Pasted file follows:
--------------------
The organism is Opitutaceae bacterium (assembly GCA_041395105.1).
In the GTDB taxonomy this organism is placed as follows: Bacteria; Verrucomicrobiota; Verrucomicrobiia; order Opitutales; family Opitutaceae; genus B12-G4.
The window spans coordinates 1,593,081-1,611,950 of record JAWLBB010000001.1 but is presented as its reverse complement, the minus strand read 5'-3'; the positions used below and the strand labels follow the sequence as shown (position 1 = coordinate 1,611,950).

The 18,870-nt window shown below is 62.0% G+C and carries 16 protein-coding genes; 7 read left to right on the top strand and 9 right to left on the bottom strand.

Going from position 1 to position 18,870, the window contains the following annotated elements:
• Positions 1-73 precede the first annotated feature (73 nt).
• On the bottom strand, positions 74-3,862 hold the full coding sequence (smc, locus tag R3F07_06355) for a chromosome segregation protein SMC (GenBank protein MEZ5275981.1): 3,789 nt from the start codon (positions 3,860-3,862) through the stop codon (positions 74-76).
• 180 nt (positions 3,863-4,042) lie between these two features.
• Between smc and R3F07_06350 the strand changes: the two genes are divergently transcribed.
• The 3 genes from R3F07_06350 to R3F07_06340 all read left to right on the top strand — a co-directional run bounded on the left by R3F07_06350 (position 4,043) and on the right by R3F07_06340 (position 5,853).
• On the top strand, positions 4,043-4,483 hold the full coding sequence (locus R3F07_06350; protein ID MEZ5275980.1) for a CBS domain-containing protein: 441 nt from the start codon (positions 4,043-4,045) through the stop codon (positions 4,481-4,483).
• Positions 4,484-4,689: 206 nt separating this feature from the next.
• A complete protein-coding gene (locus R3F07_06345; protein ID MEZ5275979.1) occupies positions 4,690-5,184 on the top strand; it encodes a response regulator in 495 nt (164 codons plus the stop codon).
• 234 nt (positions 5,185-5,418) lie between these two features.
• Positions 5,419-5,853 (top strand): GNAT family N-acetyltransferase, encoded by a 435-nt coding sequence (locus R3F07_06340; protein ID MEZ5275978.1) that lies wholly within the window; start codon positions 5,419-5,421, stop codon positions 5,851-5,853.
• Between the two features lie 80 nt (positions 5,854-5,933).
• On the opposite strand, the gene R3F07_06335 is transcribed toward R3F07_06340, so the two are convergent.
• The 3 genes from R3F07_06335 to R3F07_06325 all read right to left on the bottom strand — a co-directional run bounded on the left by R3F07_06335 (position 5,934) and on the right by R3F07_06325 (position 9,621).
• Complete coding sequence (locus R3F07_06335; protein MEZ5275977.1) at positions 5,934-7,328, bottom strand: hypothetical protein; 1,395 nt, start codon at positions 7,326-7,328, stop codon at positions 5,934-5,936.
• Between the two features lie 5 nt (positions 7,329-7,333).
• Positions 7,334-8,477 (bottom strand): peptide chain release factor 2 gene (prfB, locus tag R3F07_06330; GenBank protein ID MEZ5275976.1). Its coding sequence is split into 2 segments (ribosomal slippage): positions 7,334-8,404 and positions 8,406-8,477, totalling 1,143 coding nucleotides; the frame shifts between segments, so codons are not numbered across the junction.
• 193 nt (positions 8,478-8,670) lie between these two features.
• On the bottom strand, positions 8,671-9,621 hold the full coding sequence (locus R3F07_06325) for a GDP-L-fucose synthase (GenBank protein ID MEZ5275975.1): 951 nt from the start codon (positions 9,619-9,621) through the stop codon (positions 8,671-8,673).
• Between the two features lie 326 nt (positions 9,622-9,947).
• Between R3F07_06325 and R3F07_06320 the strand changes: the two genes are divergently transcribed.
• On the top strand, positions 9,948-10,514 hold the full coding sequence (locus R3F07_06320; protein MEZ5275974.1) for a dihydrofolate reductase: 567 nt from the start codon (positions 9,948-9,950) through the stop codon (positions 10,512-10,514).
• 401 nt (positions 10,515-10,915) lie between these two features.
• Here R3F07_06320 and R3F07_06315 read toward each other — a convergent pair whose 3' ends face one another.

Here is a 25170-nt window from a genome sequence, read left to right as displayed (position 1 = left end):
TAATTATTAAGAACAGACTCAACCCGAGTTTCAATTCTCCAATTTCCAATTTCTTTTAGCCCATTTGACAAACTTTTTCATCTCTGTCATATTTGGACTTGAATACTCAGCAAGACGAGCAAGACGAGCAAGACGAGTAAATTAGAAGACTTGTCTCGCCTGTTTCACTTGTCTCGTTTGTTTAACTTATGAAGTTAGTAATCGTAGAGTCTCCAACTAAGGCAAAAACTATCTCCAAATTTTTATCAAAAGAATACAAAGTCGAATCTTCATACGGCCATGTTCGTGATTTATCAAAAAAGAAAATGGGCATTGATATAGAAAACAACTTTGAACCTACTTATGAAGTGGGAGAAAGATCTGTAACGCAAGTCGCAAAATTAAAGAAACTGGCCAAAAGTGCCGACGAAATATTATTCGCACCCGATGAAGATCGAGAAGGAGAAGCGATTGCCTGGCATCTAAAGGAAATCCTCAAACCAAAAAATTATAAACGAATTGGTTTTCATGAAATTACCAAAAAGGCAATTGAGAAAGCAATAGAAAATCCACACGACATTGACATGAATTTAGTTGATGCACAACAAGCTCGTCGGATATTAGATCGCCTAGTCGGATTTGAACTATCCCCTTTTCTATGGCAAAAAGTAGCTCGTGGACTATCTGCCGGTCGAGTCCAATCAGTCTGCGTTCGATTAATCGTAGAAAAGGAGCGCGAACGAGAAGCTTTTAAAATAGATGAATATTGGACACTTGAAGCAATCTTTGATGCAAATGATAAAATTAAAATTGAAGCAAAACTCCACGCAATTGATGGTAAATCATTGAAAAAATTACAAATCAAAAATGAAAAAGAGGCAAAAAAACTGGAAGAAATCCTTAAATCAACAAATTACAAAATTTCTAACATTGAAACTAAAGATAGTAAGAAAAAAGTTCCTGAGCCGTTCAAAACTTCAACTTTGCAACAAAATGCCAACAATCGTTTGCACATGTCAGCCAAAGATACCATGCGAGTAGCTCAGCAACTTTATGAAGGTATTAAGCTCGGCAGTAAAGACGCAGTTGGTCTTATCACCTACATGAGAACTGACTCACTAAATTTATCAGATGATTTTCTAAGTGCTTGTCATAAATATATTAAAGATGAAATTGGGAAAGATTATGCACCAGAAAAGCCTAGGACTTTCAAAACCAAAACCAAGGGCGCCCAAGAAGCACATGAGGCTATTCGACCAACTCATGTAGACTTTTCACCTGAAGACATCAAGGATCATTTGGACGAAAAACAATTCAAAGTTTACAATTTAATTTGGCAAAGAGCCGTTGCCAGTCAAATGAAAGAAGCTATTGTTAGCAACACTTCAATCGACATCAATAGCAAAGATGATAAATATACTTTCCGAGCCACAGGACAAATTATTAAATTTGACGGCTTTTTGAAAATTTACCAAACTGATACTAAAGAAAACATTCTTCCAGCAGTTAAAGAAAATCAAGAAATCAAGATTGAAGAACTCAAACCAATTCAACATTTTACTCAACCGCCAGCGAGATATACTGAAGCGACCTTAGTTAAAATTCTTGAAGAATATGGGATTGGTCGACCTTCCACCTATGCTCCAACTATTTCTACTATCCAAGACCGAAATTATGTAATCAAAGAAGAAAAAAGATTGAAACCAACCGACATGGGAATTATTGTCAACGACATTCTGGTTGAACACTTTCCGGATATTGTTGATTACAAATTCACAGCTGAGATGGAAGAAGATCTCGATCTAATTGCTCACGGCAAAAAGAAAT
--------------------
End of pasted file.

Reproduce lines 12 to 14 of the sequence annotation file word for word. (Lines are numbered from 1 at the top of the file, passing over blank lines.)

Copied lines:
• Positions 4,484-4,689: 206 nt separating this feature from the next.
• A complete protein-coding gene (locus R3F07_06345; protein ID MEZ5275979.1) occupies positions 4,690-5,184 on the top strand; it encodes a response regulator in 495 nt (164 codons plus the stop codon).
• 234 nt (positions 5,185-5,418) lie between these two features.